Children To Pay Price For Belated Action In Sudan
21 July 2004
Children Will Pay The Price For Belated Action In Sudan
** Save the Children New Zealand launches emergency appeal for children of West Sudan **
Save the Children New Zealand said today it was dismayed by the breakdown of peace talks and the slow response of the western community in West Sudan, when the lives of an estimated 400,000 displaced children were at stake.
“Children will pay the ultimate price for the failure of adults to act,” said Executive Director of Save the Children New Zealand John Bowis. “Violence, malnutrition and disease are at life-threatening levels and children remain the most vulnerable group. It is crucial that concerted efforts towards achieving lasting peace in West Sudan are made now, to protect over a million lives at risk.”
Speaking from a food distribution point on the outskirts of Tawilla, North Darfur yesterday, Save the Children spokesperson Paul Hetherington said the situation for children was dire.
“About 30 percent of the children we’ve seen are malnourished and at least a third of that group are in a critical condition – they need therapeutic feeding to survive,” he said. “Many children are suffering from trauma after losing their parents through separation or death. Luckily most of these children have been taken under the wing of extended family networks.”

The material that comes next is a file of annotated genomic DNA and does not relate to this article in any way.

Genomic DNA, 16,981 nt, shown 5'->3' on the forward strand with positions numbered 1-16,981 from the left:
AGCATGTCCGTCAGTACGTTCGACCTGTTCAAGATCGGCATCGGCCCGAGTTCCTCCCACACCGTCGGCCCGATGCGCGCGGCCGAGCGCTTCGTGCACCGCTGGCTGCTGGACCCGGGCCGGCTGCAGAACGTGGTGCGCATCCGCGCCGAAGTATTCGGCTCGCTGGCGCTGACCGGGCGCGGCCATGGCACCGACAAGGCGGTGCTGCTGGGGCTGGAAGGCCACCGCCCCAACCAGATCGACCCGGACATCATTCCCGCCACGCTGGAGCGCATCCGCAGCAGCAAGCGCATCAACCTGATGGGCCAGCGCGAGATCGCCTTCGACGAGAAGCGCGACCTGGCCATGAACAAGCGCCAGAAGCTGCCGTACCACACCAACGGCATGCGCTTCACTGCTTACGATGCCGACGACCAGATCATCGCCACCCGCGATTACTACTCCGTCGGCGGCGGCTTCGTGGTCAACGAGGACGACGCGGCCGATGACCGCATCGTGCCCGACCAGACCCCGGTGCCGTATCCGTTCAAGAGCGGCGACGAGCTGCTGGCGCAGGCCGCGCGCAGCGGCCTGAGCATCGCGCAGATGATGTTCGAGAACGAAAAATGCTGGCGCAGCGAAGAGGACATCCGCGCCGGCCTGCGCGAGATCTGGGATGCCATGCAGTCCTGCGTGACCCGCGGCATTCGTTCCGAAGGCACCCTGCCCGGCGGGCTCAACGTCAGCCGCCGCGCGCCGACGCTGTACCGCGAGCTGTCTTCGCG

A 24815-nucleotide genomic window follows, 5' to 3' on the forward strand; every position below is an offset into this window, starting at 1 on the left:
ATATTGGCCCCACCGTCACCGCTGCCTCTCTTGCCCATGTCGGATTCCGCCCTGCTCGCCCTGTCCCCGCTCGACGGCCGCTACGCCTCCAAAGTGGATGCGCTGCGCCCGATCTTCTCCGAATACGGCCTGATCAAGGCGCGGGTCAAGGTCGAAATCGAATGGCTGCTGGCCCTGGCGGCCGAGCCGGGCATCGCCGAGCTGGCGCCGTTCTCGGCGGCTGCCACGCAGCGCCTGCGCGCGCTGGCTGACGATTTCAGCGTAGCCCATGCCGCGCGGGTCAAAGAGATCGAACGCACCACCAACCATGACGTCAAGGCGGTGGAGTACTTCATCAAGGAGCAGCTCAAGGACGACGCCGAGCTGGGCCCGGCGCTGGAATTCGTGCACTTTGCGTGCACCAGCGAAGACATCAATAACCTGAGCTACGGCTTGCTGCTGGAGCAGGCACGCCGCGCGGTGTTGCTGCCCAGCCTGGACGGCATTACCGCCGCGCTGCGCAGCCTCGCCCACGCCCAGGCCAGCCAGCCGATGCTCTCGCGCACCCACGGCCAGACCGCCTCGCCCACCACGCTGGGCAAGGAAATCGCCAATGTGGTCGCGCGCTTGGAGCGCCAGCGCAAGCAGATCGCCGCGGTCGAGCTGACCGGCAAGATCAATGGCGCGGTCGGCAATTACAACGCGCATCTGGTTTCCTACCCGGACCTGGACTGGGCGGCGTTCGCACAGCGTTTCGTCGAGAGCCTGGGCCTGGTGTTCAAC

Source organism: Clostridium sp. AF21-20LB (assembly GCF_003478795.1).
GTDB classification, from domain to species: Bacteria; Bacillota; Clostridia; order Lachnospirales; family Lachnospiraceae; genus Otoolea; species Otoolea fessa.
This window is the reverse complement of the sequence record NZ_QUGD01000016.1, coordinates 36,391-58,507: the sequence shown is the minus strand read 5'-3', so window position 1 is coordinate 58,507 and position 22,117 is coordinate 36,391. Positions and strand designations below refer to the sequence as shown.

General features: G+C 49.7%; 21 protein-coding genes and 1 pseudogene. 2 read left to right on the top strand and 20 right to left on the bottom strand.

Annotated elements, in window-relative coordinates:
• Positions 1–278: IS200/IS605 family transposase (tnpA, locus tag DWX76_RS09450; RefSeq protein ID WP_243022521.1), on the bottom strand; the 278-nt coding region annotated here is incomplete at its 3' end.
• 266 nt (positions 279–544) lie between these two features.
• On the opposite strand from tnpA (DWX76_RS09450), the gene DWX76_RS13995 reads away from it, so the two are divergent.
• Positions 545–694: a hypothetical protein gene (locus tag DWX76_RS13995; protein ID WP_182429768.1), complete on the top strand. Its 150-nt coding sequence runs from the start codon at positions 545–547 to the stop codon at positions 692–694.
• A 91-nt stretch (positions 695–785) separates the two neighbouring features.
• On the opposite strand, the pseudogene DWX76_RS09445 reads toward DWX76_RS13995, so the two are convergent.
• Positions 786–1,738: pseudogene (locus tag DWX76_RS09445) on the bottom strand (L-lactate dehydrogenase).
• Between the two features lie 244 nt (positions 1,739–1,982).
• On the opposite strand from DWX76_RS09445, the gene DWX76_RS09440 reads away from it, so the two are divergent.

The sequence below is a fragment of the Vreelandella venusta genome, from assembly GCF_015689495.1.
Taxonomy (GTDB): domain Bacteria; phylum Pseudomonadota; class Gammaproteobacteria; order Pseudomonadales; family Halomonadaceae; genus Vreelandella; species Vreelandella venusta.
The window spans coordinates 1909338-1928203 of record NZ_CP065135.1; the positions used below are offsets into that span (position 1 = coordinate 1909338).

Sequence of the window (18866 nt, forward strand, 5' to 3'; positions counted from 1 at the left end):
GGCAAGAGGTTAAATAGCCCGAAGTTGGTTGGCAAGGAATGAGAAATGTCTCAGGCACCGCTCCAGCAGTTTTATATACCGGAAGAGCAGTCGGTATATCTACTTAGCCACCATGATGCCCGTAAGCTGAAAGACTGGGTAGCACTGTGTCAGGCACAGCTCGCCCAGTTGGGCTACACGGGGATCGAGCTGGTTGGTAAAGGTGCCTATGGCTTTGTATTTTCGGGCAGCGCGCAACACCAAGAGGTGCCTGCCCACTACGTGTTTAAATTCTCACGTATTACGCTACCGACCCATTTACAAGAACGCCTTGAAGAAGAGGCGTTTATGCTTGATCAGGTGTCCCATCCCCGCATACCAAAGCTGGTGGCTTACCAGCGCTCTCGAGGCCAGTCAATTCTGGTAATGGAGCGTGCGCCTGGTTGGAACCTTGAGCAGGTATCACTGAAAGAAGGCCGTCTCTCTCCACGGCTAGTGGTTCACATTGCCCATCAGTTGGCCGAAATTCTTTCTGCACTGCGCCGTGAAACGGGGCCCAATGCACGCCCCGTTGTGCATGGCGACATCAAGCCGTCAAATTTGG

“Today, 70 per cent of the people here collecting food aid are women and children. Many men are trapped inside the camps, as the surrounding areas are still too insecure for them to travel. Women and children are less likely to be shot. Suddenly children have more responsibility in the household – they are sent out to collect water, firewood and food, but this takes them away from the relative safety of the camps.”
“Some people have returned to their villages to try and cultivate their lands, but in most cases they have left family members behind, so they can retreat to the camps if necessary.”
In North Darfur, lack of security was a major problem for relief work, more so than the seasonal rains, he said. “Our vehicles have been shot at and one field worker is injured. Now we are flying big Save the Children flags from the back of our vehicles as we travel.”
“Across the Sudanese border in Chad, the weather is causing more concern. Thousands of refugees there are living on pre-positioned food aid, delivered before the rains hit, which will soon run out. Roads are impassable now and the only alternative will be deliveries by helicopter.”
Save the Children has worked in Sudan since 1984, and has been engaged in emergency relief work from the outset of the present crisis. Save the Children New Zealand is now launching a national appeal to support the global emergency programme, which focuses on food distribution, health care, clean water and child protection.
Save the Children requests donations urgently. Please send via freephone 0800 167 168; by mail to Freepost Save the Children, PO Box 6584, Marion Square, Wellington; or donate online at www.savethechildren.org.nz